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Canoe Classic back for 36th edition

September 4, 2018
By JUSTIN A. LEVINE - Outdoors Writer ( , Lake Placid News

SARANAC LAKE - The Adirondack Canoe Classic enters its 36th year, as the three-day, 90-mile paddling race kicks off Friday, Sept. 7 in Old Forge and ends in Saranac Lake on Sunday, Sept. 9. And despite the "Big Dig" at the Lake Flower Boat Launch, the finish line, barbecue and party will still be in its traditional location.

The Classic, better known as the 90-Miler, starts Friday morning and ends that day in Blue Mountain Lake. On Saturday, racers will paddle from Long Lake to the Raquette River, and then on Sunday, paddlers will leave Fish Creek Campground and tackle the Saranac Lake chain of lakes to finish on Lake Flower.

Organizer Brian McDonnell said the race is at capacity with 250 registered boats, including everything from kayaks to eight-person canoes. He said one of the most popular groups is the "C4" class, which is four-person canoes.

Article Photos

Competitors paddle in the 2017 Adirondack Canoe Classic, which will return this weekend, starting Friday, Sept. 7 in Old Forge and ending Sunday, Sept. 9 in Saranac Lake.
Provided photo — Mike Lynch

"It's expanded paddling opportunities for a lot of people," McDonnell said, adding that the larger boats allow families to participate together. "These boats can go very, very fast. It's really competitive."

He said the youngest paddler this year is 10 years old, while the oldest is 85. Participants are coming from around the country, and also from as far away as Panama and Canada. McDonnell - whose paddling business Mac's Canoe Livery is based in Lake Clear - said the Tri-Lakes area has the biggest representation at about 60 people.

"That helps (Mayor) Clyde Rabideau justify his claim that Saranac Lake is the paddling capital of the Adirondacks," McDonnell laughed.

McDonnell said the 90-Miler is the product of collaboration between a lot of Adirondack towns, the Adirondack Watershed Alliance, the Central Adirondack Association, tourism groups and the state Department of Environmental Conservation, and added that local groups in each community will be sharing between $10,000 and $15,000 that has been raised.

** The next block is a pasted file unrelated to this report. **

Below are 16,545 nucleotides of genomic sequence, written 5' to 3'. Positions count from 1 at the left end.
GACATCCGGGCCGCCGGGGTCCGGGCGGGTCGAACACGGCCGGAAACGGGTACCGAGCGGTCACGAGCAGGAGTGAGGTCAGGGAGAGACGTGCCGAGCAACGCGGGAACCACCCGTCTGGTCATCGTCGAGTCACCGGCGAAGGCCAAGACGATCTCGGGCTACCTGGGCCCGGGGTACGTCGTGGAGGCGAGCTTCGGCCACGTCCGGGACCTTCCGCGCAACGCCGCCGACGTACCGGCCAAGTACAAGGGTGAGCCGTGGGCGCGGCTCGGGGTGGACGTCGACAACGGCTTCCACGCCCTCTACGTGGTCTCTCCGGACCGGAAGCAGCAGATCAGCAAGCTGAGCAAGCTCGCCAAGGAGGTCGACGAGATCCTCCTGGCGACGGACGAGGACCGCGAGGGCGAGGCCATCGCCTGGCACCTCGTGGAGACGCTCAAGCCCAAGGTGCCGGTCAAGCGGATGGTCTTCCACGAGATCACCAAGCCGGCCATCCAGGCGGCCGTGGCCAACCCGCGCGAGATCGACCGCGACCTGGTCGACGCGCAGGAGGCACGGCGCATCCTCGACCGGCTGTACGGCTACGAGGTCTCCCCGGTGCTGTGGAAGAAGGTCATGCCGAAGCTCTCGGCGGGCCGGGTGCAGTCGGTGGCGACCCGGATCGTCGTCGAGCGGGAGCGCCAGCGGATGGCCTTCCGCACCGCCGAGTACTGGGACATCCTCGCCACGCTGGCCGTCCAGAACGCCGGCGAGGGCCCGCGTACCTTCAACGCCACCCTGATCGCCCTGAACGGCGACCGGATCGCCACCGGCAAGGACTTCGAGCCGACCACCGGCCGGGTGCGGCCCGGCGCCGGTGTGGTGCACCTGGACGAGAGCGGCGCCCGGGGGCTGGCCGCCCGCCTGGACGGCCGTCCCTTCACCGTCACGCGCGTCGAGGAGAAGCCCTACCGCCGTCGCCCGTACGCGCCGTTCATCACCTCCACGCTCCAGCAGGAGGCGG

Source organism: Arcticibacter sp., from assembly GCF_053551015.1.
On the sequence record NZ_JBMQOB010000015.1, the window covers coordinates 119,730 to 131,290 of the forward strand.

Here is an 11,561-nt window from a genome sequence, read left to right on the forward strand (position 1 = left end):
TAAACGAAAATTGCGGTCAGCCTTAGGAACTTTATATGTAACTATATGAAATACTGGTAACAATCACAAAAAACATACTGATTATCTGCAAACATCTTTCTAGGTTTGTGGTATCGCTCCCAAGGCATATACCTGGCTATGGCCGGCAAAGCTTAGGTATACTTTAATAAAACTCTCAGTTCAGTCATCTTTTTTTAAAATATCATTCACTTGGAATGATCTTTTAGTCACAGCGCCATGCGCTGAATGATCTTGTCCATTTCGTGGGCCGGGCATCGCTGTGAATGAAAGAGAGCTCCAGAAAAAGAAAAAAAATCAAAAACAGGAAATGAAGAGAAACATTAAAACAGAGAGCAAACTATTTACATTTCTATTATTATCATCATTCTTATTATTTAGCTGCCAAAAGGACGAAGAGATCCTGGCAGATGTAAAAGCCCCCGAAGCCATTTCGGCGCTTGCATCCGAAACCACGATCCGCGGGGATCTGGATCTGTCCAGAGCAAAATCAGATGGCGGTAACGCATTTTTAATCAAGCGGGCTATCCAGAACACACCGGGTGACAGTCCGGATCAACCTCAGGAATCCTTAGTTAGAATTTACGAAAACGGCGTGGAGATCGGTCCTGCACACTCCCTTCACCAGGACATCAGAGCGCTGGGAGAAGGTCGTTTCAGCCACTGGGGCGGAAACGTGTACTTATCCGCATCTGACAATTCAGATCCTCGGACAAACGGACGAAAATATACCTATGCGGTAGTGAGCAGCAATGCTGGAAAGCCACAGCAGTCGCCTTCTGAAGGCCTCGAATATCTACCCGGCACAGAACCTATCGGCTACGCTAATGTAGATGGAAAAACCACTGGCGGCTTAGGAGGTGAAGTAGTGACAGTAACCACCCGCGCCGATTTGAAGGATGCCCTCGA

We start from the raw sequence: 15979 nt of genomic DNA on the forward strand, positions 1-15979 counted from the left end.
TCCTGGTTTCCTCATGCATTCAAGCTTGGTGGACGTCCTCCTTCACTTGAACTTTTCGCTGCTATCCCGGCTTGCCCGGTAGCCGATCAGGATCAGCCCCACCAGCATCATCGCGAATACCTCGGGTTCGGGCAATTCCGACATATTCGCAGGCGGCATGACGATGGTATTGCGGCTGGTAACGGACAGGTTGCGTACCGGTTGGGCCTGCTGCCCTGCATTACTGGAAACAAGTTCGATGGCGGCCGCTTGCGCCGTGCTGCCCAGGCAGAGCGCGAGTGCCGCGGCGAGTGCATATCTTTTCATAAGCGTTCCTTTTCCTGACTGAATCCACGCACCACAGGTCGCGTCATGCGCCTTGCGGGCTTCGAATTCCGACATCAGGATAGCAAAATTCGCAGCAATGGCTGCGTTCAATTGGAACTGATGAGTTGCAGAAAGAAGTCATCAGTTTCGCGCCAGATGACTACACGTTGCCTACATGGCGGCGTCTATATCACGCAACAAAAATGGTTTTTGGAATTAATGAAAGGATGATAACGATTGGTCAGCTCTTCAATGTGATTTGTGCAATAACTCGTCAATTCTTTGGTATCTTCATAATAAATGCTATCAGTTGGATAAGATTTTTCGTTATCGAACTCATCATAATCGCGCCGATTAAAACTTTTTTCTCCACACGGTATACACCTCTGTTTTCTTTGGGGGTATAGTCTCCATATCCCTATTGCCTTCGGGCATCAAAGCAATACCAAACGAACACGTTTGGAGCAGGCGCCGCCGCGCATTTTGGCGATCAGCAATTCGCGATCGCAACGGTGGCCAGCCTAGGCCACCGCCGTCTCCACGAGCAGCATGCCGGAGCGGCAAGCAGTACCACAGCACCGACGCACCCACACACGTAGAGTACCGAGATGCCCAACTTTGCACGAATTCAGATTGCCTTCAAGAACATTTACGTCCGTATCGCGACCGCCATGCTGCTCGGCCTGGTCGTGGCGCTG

"In every community, we're supporting the fire departments, the rescue squads," he said. "It's our way of saying thanks."

McDonnell said that the Saranac Lake and Old Forge Kiwanis Clubs raise money from the event, as do numerous volunteer groups that donate time, first aid and safety boats.

"There's a lot of different groups that utilize the 90-Miler to raise money," he said.

The finish line is located on Lake Flower near the state boat launch, but with a massive environmental remediation project underway there this summer, McDonnell said it's been a real community effort to adjust for parking. He said local businesses like the former Nona Fina restaurant, Monroe Muffler, the Pendragon Theater and North Country Community College have all offered parking, and there will be shuttles from NCCC to the finish line, where there will be awards and a barbecue at the end of the race.

McDonnell said of the 600 or so paddlers, 150 will be doing the Classic for the first time, while there are more than 50 people who have done it at least 20 times. There are several people this year who will be completing at least their 30th 90-Miler.

McDonnell recommends that spectators try to attend the starts on Friday in Old Forge (8 a.m.) and Saturday at Bissell's Field in Long Lake (8:30 a.m.), as well as the start at Fish Creek on Sunday at 8 a.m. or at the finish on Lake Flower at between noon and 1 p.m.



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